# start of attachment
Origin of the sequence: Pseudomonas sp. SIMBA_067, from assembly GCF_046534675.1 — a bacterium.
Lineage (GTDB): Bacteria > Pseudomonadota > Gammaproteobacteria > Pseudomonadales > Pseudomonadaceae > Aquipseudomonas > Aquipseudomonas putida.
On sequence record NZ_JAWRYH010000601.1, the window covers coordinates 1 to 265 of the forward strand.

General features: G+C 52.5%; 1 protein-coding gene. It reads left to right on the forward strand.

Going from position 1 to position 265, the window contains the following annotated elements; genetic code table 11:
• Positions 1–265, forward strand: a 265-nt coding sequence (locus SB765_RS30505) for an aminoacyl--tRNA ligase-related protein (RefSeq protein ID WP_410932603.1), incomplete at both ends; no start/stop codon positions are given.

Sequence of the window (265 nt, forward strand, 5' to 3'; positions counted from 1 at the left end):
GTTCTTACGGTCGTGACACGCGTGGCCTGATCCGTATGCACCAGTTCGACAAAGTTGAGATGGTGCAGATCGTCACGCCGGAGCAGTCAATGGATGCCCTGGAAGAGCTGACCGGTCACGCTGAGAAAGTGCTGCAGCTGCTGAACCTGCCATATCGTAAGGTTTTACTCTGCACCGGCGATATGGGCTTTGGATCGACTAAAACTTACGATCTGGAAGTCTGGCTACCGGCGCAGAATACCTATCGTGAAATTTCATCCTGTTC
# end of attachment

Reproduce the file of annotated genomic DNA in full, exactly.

Origin of the sequence: Pseudomonas sp. SIMBA_067, from assembly GCF_046534675.1 — a bacterium.
Lineage (GTDB): Bacteria > Pseudomonadota > Gammaproteobacteria > Pseudomonadales > Pseudomonadaceae > Aquipseudomonas > Aquipseudomonas putida.
On sequence record NZ_JAWRYH010000601.1, the window covers coordinates 1 to 265 of the forward strand.

General features: G+C 52.5%; 1 protein-coding gene. It reads left to right on the forward strand.

Going from position 1 to position 265, the window contains the following annotated elements; genetic code table 11:
• Positions 1–265, forward strand: a 265-nt coding sequence (locus SB765_RS30505) for an aminoacyl--tRNA ligase-related protein (RefSeq protein ID WP_410932603.1), incomplete at both ends; no start/stop codon positions are given.

Sequence of the window (265 nt, forward strand, 5' to 3'; positions counted from 1 at the left end):
GTTCTTACGGTCGTGACACGCGTGGCCTGATCCGTATGCACCAGTTCGACAAAGTTGAGATGGTGCAGATCGTCACGCCGGAGCAGTCAATGGATGCCCTGGAAGAGCTGACCGGTCACGCTGAGAAAGTGCTGCAGCTGCTGAACCTGCCATATCGTAAGGTTTTACTCTGCACCGGCGATATGGGCTTTGGATCGACTAAAACTTACGATCTGGAAGTCTGGCTACCGGCGCAGAATACCTATCGTGAAATTTCATCCTGTTC